The opinion of the court was delivered by: Murphy, District Judge
Pending before the Court is a motion for preliminary injunction filed by Plaintiff (Doc. 13), a motion for summary judgment (Doc. 47) and a motion to dismiss (Doc. 48) filed by Defendant Rhodes, a cross-motion for summary judgment filed by Plaintiff (Doc. 54), and a motion to stay discovery filed by Defendant Rhodes (Doc. 52). The Court held a hearing on February 9, 2009.
Plaintiff David Starks is a prisoner in the custody of the Illinois Department of Corrections. He filed a pro se lawsuit claiming violation of his constitutional rights pursuant to under 42 U.S.C. §1983. The case was removed from state court by Defendants Kachigian, Couch, and Hammersley (see Doc. 2).
The events giving rise to the lawsuit occurred at Tamms Correctional Center. Starks claims that on February 4, 2004, some legal materials were removed from his cell, which angered him. As he was "already in discussion with the mental health team," Defendant Couch attempted to talk with Starks about the confiscation of the materials. Apparently Starks decided that further conversation with Defendant Couch would be useless. On February 10, 2004, Defendant Couch attempted to speak with Starks, but he refused to respond. Defendant Couch contacted Defendant Rhodes, a psychologist, who had Starks placed on suicide watch for seven days. During that time, he had no shower, personal property, yard, shoes, legal materials, pen, or religious items. He was given a security mattress and had to eat with his fingers off a paper towel instead of a tray. He was released from suicide watch only after he agreed to speak with the mental health team and take prescribed medication. Thereafter, he expressed his desire to refuse treatment, but he was told he would be placed back on suicide watch if he did so.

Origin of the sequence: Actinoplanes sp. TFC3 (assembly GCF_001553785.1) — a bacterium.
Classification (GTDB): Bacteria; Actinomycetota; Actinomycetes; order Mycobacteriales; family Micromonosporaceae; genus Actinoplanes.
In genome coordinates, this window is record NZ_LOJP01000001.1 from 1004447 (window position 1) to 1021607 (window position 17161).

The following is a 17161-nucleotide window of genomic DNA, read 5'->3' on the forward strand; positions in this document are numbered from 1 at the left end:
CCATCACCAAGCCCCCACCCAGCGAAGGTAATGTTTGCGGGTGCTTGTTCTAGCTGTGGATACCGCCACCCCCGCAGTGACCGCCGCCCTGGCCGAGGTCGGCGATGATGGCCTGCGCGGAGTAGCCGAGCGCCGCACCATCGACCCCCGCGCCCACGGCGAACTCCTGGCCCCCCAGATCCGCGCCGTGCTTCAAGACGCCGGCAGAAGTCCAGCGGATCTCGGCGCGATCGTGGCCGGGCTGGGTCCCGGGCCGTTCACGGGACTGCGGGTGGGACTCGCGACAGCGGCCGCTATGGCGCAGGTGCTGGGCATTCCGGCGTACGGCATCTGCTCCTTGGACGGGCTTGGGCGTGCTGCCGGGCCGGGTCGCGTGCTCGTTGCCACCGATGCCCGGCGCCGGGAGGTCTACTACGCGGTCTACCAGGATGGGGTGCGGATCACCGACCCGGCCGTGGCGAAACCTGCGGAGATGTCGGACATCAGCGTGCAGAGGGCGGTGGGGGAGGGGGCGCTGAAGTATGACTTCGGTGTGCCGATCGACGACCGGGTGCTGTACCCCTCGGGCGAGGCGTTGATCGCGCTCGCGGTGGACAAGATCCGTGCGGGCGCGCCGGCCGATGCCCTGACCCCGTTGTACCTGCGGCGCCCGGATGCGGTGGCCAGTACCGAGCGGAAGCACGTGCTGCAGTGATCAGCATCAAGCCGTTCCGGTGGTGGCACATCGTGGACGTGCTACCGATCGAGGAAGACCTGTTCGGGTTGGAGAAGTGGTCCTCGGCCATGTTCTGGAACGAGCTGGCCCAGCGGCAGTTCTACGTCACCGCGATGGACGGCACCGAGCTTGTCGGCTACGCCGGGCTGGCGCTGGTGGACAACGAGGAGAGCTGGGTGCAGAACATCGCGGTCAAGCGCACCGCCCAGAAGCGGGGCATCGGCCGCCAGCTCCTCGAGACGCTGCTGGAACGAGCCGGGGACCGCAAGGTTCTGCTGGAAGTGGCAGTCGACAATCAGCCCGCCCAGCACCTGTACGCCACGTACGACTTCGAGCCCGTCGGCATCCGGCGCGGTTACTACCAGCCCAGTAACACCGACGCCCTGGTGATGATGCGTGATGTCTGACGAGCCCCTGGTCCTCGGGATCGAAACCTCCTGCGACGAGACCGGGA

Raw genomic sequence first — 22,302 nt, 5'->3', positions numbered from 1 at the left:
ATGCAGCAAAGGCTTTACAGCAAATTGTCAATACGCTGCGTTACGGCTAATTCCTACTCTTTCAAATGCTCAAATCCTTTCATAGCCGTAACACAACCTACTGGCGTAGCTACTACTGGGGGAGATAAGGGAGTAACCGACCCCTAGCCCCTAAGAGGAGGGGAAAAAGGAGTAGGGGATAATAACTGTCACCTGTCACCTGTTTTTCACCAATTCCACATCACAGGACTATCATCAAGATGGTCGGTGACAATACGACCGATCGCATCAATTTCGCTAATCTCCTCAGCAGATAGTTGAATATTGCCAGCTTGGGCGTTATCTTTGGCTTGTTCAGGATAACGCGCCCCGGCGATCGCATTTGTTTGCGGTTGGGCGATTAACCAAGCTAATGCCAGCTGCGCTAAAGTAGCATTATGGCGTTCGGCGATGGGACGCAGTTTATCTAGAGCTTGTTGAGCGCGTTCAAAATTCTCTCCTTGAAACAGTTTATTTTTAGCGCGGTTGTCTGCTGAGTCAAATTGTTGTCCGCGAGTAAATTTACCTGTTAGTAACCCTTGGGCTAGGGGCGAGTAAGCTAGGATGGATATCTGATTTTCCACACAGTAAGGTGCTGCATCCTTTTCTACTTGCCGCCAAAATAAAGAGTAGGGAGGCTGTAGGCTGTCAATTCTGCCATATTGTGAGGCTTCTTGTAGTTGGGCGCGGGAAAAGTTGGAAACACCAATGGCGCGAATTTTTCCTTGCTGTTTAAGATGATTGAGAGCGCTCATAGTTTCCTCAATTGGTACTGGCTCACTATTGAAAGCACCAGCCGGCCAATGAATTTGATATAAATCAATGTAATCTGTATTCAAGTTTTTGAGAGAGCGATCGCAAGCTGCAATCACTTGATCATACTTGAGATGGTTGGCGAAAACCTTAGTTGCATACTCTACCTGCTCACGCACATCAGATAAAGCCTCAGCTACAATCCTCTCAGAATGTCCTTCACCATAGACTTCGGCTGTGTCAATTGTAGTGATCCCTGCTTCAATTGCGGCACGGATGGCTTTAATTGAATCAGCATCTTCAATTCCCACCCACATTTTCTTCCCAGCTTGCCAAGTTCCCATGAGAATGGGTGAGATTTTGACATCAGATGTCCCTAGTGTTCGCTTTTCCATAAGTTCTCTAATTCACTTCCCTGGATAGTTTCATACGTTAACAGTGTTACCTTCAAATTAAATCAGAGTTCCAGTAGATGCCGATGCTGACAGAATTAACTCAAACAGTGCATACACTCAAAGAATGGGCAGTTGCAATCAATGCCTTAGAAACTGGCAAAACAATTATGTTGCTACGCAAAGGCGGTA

By January 2007, Starks's medication had been increased, and he had been prescribed antidepressants. He became fed up with the defendants. In March 2007, Starks forwarded several requests to discontinue all treatment and medication. On March 16, 2007, Defendant Couch came to talk with Starks. Upon being informed that Starks wanted to discontinue treatment, Defendant Couch contacted Defendant Rhodes, who admitted Starks to the infirmary for "close supervision." He was given a foam mattress, paper jumpsuit, finger food only, safety toothbrush and blanket, and was not allowed legal materials or personal property. Starks alleges that he was compelled to give up his right to refuse treatment and right to choose not to speak in order to get off close supervision. In early 2008, Defendant Kachigian began coming to Starks's cell to talk to him, but Starks would refuse to talk. Starks told her that he wanted to stop taking the medication, and she told him that, if he stopped, she would not do anything to him. He claims, however, that he continued to take the medication out of fear of the mental health team. Starks alleges that this series of events violated his First Amendment right to choose not to speak and his right to refuse medical treatment. Defendant Rhodes is a psychologist. The claim against her is that she placed him on suicide watch for seven days in 2004 after he refused to speak with mental health staff, and that she admitted him to the infirmary in 2007 after he again refused to speak with mental health staff. Rhodes argues that Starks has failed to state a claim and that she is entitled to qualified immunity.